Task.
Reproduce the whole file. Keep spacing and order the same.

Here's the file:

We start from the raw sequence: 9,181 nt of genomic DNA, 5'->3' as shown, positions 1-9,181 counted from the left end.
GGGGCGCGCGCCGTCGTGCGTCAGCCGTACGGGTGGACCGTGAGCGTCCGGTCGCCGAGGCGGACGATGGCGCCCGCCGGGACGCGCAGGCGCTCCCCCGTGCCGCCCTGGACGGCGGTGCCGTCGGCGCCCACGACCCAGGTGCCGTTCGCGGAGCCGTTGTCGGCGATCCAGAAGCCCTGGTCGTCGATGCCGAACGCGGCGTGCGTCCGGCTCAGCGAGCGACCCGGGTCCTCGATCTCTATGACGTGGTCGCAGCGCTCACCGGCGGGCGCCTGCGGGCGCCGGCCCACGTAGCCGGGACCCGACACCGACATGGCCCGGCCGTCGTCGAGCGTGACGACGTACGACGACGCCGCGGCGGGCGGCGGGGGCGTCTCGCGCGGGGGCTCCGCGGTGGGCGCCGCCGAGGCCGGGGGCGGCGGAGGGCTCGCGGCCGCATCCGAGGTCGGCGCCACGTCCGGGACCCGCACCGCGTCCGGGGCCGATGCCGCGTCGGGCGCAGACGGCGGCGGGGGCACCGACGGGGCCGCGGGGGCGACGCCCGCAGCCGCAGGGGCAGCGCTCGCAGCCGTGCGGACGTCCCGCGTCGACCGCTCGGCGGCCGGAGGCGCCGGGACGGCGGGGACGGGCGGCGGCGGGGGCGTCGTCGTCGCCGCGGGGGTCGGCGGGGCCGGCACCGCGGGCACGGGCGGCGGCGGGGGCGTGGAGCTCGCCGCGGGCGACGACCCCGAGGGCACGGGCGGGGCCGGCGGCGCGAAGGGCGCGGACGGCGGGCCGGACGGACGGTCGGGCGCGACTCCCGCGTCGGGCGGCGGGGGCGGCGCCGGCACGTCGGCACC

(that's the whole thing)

We start from the raw sequence: 9,181 nt of genomic DNA, 5'->3' as shown, positions 1-9,181 counted from the left end.
GGGGCGCGCGCCGTCGTGCGTCAGCCGTACGGGTGGACCGTGAGCGTCCGGTCGCCGAGGCGGACGATGGCGCCCGCCGGGACGCGCAGGCGCTCCCCCGTGCCGCCCTGGACGGCGGTGCCGTCGGCGCCCACGACCCAGGTGCCGTTCGCGGAGCCGTTGTCGGCGATCCAGAAGCCCTGGTCGTCGATGCCGAACGCGGCGTGCGTCCGGCTCAGCGAGCGACCCGGGTCCTCGATCTCTATGACGTGGTCGCAGCGCTCACCGGCGGGCGCCTGCGGGCGCCGGCCCACGTAGCCGGGACCCGACACCGACATGGCCCGGCCGTCGTCGAGCGTGACGACGTACGACGACGCCGCGGCGGGCGGCGGGGGCGTCTCGCGCGGGGGCTCCGCGGTGGGCGCCGCCGAGGCCGGGGGCGGCGGAGGGCTCGCGGCCGCATCCGAGGTCGGCGCCACGTCCGGGACCCGCACCGCGTCCGGGGCCGATGCCGCGTCGGGCGCAGACGGCGGCGGGGGCACCGACGGGGCCGCGGGGGCGACGCCCGCAGCCGCAGGGGCAGCGCTCGCAGCCGTGCGGACGTCCCGCGTCGACCGCTCGGCGGCCGGAGGCGCCGGGACGGCGGGGACGGGCGGCGGCGGGGGCGTCGTCGTCGCCGCGGGGGTCGGCGGGGCCGGCACCGCGGGCACGGGCGGCGGCGGGGGCGTGGAGCTCGCCGCGGGCGACGACCCCGAGGGCACGGGCGGGGCCGGCGGCGCGAAGGGCGCGGACGGCGGGCCGGACGGACGGTCGGGCGCGACTCCCGCGTCGGGCGGCGGGGGCGGCGCCGGCACGTCGGCACC